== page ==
While each of these elaborations is a worthwhile study, it is clear that the curriculum avoids the most contentious aspects of evolutionary theory. The evolution of man should be a separate content point. That it is not even mentioned as an elaboration is surely indicative of a curriculum that has been affected by the pressures of the religious school sectors. Each of the elaborations listed could be comfortably taught by even the most ardent creationist. Even the first elaboration, surely clear evidence of evolution, has been used (or rather disgracefully misused) by creationists as evidence of an intelligent design (God repeating patterns).

When one examines the Science as a Human Endeavour strand, the case against the curriculum becomes stronger. The parallel content in to Evolution in this strand in Year 10 is as follows:

Science as a Human Endeavour

1. Nature and history of science

Ideas of the world change as scientific theories and models develop (50)

Given this content one would surely expect to see reference to Darwin and On The Origin of the Species in the elaborations; after all, few works have changed our ideas of the world so profoundly; and from a purely history of science point of view, the importance of the work cannot be underestimated, bringing together, as it does so convincingly, the rational and empirical traditions of science which had too often been seen as incompatible up until that time.

What does one read in the elaborations, however?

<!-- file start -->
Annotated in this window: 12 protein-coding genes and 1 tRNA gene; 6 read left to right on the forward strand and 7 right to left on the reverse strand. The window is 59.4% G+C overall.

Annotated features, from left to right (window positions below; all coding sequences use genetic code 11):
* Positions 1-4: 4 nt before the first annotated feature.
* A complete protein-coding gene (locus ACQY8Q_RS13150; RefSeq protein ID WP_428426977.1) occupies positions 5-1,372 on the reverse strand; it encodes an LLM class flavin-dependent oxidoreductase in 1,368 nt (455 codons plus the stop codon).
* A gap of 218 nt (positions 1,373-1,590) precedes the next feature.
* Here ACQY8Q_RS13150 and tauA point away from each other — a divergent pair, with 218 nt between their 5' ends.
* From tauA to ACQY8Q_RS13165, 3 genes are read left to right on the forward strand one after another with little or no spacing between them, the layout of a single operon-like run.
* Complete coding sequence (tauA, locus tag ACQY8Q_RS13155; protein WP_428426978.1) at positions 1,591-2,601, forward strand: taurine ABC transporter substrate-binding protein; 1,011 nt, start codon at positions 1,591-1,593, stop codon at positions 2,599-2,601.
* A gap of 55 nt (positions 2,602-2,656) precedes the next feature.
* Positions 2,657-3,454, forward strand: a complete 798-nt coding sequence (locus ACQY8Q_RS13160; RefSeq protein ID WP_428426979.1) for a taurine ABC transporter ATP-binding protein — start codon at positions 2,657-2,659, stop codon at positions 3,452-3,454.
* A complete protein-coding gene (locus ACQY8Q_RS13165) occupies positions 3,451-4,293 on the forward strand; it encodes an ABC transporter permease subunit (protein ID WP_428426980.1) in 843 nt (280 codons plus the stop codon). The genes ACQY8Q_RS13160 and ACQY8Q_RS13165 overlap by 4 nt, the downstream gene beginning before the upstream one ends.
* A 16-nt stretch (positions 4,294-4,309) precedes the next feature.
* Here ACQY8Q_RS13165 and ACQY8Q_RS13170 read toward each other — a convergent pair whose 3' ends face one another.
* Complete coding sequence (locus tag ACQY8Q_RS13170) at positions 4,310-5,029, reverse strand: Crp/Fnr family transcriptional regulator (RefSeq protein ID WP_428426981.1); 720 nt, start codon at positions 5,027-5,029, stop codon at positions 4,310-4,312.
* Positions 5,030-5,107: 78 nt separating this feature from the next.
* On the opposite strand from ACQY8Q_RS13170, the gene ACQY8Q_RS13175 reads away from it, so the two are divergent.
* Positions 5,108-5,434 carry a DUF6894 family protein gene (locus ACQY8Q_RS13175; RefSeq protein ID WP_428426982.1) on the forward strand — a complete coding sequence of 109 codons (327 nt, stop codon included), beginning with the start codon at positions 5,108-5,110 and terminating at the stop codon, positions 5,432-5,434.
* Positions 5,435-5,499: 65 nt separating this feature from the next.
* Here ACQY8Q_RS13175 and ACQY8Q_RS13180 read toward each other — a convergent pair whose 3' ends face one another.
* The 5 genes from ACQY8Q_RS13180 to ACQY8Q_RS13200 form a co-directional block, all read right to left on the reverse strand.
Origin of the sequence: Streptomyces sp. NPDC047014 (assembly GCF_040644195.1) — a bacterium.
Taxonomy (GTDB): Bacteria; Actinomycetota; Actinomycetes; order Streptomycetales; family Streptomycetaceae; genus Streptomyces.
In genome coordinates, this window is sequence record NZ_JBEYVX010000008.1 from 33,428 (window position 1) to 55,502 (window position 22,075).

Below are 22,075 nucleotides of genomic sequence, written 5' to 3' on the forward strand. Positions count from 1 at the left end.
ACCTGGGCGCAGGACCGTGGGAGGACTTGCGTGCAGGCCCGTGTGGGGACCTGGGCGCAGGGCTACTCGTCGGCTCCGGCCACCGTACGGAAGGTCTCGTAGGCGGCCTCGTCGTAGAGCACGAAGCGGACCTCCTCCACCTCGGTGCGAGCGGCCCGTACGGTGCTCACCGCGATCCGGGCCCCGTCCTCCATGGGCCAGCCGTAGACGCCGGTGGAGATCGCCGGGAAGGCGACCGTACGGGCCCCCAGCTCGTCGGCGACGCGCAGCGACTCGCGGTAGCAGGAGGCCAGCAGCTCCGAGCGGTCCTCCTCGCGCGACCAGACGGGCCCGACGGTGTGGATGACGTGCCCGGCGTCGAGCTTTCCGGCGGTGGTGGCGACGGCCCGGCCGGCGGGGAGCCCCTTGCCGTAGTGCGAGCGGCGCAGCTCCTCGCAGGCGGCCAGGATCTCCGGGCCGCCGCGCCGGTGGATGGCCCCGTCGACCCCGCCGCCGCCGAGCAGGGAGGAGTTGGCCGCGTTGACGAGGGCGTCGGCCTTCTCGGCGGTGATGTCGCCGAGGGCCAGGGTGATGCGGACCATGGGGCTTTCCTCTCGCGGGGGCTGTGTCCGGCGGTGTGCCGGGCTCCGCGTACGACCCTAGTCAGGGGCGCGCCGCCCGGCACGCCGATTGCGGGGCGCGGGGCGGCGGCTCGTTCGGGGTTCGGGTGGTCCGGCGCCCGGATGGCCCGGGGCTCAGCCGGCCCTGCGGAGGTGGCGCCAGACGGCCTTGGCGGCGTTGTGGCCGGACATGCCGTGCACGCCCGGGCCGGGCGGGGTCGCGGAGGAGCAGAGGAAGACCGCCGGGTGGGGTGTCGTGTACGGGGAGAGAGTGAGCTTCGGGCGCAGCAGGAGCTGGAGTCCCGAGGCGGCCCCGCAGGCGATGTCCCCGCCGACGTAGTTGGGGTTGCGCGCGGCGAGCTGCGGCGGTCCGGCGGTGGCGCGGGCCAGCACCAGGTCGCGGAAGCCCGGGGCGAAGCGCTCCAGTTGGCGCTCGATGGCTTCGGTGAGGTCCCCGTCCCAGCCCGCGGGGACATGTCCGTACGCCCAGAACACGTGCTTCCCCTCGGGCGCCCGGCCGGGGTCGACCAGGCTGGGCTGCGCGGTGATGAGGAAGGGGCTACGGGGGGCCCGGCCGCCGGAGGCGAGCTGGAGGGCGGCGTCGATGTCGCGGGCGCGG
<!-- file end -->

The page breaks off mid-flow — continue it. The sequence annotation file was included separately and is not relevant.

Debating the ethics of some selective breeding outcomes (eg dogs that can only give birth by caesarean, rats that rapidly develop tumours for use in cancer research)

Investigating specific applications of genetic manipulation which have become possible because of advances in knowledge and technology (eg DNA profiling, gene therapy, production of transgenic plants)

Exploring the history and impact of developments in genetic knowledge through the discoveries of scientists such as Gregor Mendel, Erwin Chargaff, Rosalind Franklin, Francis Crick and James Watson, Marshall Nirenberg, H. Gobind Khorana, Hamilton Smith and Kent Wilcox

Evaluating the impact of DNA profiling on understanding evolutionary relationships between groups of organisms and on classification of organisms (p50)

The absence of Darwin seems like the unmentioned elephant in the room, especially when so many scientists are specifically named throughout this strand. (Interestingly, Galileo fails to rate a mention either.)